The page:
Para Wirra - Gold Diggers


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Published: May 2nd 2006
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UnderstoryUnderstoryUnderstory

The taller trees form the canopy under which the smaller trees grow

Introduction



This week's walk was at Para Wirra Recreation Park which is just south of the Barossa Valley. It is walk number 10 in George Driscoll’s book “50 real bush walks around Adelaide”, called “Gold diggers”. To be accurate, the walk was not within the main Park, but on the opposite side of Humbug Scrub Road. This is significant because to enter into the main park there is an entrance fee, but to do this walk, there is no additional cost.

You can find out more about Para Wirra Recreation Park at the South Australian Park web site.

How to get there ...


From the city take Main North Road past the Old Spot Hotel until you get to Black top road. Turn right onto Black Top Road and head to One Tree Hill. Shortly after the One Tree Hill township you come to a T junction. Turn left and stay on this road (Humbug Scrub Road). When you see the entrance to the Para Wirra Park, drive past it and take the road that runs along side of the park instead. About 1 km on there is a car park on the right hand side of the road. When we went
HostelHostelHostel

First milestone, passing the Hostel on your left
there on Sunday, there was a gate closed across the car park entrance, but we opened it and went in (and closed it after us as well).


What happened ...


The walk took 2 1/2-hours and was enjoyed immensely because, for most of the time we were in a wind-protected gully, sheltering us from an otherwise wind-swept day. Half of the walk follows a small bush trail along “Mack Creek” and the other half of the walk follows a fire track. Milestones along the way included dams and some amazing trees.

Although we saw very little flowering in the bush, George wrote about there being many orchids and flowers around in August and September -so we have made a mental note to go back again later to check these out. Another reason to go back is that Peter thought that this was one of the best walks he had been on - very high on the serenity scale!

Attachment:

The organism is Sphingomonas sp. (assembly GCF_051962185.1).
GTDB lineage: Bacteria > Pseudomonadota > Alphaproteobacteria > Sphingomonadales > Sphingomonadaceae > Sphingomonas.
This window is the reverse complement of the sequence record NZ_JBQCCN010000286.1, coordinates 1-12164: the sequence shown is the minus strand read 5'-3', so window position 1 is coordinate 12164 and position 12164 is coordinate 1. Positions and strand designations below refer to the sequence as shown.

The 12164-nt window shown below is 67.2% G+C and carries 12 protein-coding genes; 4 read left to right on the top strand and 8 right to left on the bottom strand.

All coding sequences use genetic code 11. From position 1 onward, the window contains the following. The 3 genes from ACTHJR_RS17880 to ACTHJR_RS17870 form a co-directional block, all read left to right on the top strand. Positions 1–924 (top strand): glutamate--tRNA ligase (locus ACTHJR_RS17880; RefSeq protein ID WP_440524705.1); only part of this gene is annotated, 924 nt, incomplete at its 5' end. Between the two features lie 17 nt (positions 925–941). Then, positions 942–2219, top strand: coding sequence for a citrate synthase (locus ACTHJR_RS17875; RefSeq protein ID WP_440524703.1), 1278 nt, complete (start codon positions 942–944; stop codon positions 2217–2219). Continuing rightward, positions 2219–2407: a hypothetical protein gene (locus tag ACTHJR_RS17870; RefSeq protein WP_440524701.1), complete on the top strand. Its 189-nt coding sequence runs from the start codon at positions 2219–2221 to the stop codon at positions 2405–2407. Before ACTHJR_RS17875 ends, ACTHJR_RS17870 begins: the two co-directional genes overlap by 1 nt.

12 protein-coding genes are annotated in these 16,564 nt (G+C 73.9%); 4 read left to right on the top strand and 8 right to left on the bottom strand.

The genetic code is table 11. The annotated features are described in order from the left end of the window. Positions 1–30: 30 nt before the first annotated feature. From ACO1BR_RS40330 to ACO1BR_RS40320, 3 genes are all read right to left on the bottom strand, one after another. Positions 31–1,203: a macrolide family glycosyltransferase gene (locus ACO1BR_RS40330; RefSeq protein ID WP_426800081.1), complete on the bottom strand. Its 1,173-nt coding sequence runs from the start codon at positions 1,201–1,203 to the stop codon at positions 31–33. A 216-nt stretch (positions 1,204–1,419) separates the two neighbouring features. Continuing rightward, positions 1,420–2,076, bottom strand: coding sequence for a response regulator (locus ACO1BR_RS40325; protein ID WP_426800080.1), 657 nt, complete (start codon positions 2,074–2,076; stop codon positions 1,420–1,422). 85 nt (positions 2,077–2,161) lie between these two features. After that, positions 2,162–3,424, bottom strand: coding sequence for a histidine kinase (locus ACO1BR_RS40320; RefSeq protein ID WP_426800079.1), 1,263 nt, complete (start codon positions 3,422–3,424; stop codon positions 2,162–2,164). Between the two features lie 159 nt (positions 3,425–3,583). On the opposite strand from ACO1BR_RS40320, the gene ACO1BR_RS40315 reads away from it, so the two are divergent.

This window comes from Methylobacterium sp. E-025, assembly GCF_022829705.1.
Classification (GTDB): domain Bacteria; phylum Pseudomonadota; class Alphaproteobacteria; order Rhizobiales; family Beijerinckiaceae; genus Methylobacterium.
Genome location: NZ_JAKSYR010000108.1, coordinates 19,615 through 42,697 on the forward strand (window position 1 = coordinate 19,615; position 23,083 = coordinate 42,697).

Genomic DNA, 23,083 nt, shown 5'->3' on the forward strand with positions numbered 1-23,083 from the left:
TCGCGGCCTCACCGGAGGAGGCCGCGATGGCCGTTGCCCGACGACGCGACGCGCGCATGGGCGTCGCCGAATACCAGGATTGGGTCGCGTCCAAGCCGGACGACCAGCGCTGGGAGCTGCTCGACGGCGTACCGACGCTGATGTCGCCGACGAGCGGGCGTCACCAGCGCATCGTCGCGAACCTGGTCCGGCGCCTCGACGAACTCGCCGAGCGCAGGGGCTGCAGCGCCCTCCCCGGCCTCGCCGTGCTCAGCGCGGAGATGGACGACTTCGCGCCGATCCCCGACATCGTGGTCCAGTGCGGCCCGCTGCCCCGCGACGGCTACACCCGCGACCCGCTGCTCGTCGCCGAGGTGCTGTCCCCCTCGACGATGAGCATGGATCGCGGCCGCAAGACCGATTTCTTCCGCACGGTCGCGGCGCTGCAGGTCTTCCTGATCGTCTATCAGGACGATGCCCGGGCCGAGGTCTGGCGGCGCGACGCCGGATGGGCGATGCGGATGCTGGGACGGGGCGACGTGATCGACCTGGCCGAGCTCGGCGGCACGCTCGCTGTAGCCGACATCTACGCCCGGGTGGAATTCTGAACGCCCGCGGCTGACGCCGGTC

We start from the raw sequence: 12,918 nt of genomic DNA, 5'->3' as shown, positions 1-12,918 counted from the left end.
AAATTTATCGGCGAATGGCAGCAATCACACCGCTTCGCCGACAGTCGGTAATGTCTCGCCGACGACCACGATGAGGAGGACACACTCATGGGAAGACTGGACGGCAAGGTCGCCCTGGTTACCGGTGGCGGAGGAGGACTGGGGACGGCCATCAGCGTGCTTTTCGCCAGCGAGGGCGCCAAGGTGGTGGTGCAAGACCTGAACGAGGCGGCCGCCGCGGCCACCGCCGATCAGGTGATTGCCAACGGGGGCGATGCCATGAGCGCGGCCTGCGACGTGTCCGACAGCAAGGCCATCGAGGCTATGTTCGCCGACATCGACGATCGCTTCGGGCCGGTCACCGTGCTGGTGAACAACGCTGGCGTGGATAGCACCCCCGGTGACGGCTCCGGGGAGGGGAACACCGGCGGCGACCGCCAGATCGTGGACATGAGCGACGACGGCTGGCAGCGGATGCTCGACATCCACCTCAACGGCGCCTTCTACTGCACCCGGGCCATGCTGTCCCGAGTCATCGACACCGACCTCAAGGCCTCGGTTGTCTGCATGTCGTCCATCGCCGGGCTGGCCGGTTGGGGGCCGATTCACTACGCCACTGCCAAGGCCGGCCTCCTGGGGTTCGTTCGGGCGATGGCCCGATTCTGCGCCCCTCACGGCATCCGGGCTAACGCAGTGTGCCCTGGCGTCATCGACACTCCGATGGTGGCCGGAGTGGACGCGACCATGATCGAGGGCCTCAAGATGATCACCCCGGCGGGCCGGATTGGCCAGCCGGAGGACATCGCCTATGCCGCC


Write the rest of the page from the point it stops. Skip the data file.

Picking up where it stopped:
Dan says…



Hello Readers,

This is a good walk for a beginner because it is a nice flat track, not too long (if you have done a lot of leg exercising). The sign says to allow 3 hours - but we did it in 2 1/2 - anyway, you might take it slower, or faster, but who cares, bush walking is a sport that you can decide the pace. Unless, of course, you are with my Dad, who forces us to go fast all the time. I don't think this is fair because I like to look at the things around me and I don't want my body to go into over drive.

We didn't see any gold on this walk (perhaps we were walking too fast), but we did see golden-coloured fungi, great trees and waterholes. We also saw some back-swimmers in the water hole - that is a type of underwater bug. There were lots of birds and we saw Wedge tail eagle up close, a flock of emus and Mum saw a rabbit too.

This week's joke:
Q: What do you get when you cross a tiger with a kangaroo?
A: A striped jumper.





Additional photos below
Photos: 19, Displayed: 19


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Mack creek signMack creek sign
Mack creek sign

Second milestone, veer left at the Mack creek sign
First damFirst dam
First dam

Third milestone, a small dam. Pass on the left and then follow the trail along the creek for 1-2 km
Mack creek erosionMack creek erosion
Mack creek erosion

There was a little bit of water in Mack creek, but there were signs that the water level can be much higher.
Yellow top mushroomYellow top mushroom
Yellow top mushroom

A lone fungus
Giant river red gumGiant river red gum
Giant river red gum

Fourth milestone: A significant tree growing in the creek, now dead, and recently a large part of the trunk appears to have snapped off.
Same treeSame tree
Same tree

Showing it's roots in the creek
Dan near river red gumDan near river red gum
Dan near river red gum

It was an enormous tree
Orange fungiOrange fungi
Orange fungi

Growing on a tree trunk
Messy bushMessy bush
Messy bush

The next section of the walk had many of these bendy trees over the path which made the bush appear messy
Lunch spotLunch spot
Lunch spot

Fifth milestone: this large dam made for a lovely lunch spot
Small white flowersSmall white flowers
Small white flowers

These flowering plants were found lining the path on the southern end of the park
Stripey gumsStripey gums
Stripey gums

These trees (on the path following Humbug scrub road) caught my eye because of the unusual bark pattern
Flowering gumFlowering gum
Flowering gum

On the Humbug scrub road trail
Bee on flowersBee on flowers
Bee on flowers

Another brave bee photo on the flowering gum
MapMap
Map

Peter picking out the trail


2nd May 2006

I like to thank you all , now that I,m on broadband I can really enjoy everything I read everything and learned a lot of Adelaide so Thanks again
3rd May 2006

Up to speed
Hi Tiny and Peter, Thanks for your comment. We agree - Broadband is great! It was good to hear that you are enjoying the stories and can now appreciate them without waiting too long for our images to download. All the best, Diana, Peter and Dan

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